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How to Store Fruit and Vegetables

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Do you keep bananas in the fridge, or out somewhere in the kitchen? Where do you store potatoes? Which vegetables need darkness, and which ones can tolerate some daylight? Most of us store produce the way we saw our parents storing it when we grew up. But different people have different ideas about how to store certain fruits and vegetables. Some preferences are regional, and some are just how certain families do things. Learn how to store fruit and vegetables according to science.

Fruit with vegetables and other items in a refrigerator

Storing fruits and vegetables

The short answer is that most fruits and veggies can be stored in the fridge, and will last longer if you keep them there. The exceptions are:

  • Bananas, lemons, limes, tomatoes and melons, which do well in room temperature with normal lighting (but not direct sunlight).
  • Potatoes should be kept in a cool dark area, but never refrigerated. Refrigerating them causes the starches to break down. That makes them turn sweet (not in a nice way). They’ll also turn brown faster. The ideal spot is something like under the stairs in a garage or basement. Under a kitchen sink will also keep them shaded and relatively cool, assuming your house is cool. Room temperature is okay for preserving flavor, but they’ll start sprouting and/or go bad sooner in room temperature than in a cool, dark place. Buy fewer of them if you must keep them at room temperature. The perforated plastic bags many stores sell them in are actually great for storing them. They keep in some humidity (which prevents the potatoes from drying out and/or shrinking).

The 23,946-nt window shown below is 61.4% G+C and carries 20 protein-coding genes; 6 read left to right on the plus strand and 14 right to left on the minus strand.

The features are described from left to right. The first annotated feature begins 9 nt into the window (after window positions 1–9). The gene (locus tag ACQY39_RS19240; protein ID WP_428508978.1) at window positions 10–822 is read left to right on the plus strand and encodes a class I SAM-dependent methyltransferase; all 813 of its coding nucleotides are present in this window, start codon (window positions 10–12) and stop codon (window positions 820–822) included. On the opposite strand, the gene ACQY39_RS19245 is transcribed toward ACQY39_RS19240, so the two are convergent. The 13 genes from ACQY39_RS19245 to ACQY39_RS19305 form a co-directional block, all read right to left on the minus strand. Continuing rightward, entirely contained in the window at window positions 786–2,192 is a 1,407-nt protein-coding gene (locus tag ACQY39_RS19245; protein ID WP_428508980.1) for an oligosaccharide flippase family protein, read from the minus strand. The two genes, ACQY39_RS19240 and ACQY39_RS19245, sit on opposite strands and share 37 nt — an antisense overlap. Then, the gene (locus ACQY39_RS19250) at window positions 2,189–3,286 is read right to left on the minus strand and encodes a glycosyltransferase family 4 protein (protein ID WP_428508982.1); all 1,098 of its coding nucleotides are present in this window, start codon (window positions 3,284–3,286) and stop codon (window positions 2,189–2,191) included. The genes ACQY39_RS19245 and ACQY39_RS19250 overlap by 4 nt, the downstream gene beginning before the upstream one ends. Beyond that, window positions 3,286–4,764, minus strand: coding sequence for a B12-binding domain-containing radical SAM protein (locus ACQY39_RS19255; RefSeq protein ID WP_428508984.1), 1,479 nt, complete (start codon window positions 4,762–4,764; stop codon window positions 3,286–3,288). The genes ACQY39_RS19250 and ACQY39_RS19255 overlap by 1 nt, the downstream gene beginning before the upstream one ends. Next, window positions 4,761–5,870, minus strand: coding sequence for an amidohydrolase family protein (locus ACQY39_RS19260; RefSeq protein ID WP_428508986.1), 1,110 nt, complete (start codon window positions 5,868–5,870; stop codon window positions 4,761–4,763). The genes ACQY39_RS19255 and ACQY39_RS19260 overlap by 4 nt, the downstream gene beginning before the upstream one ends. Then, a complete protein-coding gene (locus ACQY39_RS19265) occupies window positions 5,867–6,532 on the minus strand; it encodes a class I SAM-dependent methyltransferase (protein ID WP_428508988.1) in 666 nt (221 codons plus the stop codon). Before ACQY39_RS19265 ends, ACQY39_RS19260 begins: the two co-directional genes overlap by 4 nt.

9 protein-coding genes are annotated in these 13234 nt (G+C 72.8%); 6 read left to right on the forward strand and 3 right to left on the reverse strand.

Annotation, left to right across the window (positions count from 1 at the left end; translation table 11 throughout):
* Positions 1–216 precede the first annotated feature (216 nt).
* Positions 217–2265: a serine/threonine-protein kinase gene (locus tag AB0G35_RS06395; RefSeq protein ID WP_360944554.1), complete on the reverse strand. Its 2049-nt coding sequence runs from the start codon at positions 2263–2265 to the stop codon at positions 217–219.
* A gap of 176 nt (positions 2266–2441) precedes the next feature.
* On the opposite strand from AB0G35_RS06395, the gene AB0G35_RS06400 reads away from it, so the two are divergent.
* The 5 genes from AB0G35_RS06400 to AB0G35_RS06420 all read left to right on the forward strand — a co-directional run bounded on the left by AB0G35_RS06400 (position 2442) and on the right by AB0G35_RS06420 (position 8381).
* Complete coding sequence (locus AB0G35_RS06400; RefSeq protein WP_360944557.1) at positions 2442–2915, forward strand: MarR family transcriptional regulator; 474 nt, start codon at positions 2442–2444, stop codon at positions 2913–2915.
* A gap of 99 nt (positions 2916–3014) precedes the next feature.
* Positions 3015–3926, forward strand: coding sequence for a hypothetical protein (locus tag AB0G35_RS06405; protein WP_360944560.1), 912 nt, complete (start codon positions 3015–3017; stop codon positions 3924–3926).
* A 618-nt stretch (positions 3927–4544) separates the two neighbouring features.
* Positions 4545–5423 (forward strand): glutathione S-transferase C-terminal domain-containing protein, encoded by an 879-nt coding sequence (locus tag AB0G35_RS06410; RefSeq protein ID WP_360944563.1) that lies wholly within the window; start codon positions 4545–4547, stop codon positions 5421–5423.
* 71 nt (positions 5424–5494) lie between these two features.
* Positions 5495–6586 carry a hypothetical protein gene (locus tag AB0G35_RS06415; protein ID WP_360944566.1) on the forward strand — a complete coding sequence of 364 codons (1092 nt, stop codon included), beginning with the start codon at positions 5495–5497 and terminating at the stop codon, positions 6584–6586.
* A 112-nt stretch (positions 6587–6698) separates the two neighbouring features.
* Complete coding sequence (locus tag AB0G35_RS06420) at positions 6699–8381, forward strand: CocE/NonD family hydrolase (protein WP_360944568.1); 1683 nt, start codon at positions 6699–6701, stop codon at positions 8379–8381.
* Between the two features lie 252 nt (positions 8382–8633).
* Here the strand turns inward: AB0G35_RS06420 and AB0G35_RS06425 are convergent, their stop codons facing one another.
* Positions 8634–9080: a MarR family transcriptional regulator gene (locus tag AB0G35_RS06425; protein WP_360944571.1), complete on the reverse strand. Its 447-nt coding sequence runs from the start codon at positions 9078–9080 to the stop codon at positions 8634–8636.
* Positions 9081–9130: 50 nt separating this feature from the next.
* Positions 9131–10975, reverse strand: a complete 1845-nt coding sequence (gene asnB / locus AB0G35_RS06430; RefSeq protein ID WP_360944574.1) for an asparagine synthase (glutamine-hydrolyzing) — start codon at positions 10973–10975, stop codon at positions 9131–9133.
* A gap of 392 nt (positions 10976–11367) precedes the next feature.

• Avocados should be kept at room temperature. If they need to ripen, putting them in a brown paper bag will speed up that process.
  • Stone fruits like peaches and plums – and avocados – do well when you store them in a brown paper bag at room temperature.
  • Garlic and onions like a cool, well-ventilated space. They tolerate light and room temperatures better than potatoes, so the countertop is an okay place for them, but they will benefit from being kept in the same sort of place that’s ideal for potatoes.
  • Cut onions – that is, onions you’ve used part of – should be wrapped in plastic or foil, put in the refrigerator, and used soon. Cut garlic – like a plant you’ve used some of the cloves from – should continue to be stored like it was before you cut into it. Be aware that once cut, it’s shelf life decreases, so plan to use it soon.

Storing produce that’s about to go bad

Sometimes it turns out you’ve got more produce on your hands than you can eat before it goes bad, even though you’re storing everything the right way for maximum shelf life. There are a few things you can do with fruits and veggies that are still good, but that you don’t think will last much longer:

  • Puree them for smoothies. Pureed veggies in an airtight container in a fridge will last for a while.
  • Freeze juice into ice cubes. If you’re really in a hurry, squeeze the juice of overripe citrus fruits into an ice cube tray and freeze it. You can add cubes into cooking recipes or beverages.
  • Use it cosmetically. Avocados, cucumbers and other produce ingredients we use as facial treatments or eye-bag de-puffers don’t need to be at the height of flavor – overripe works just fine.
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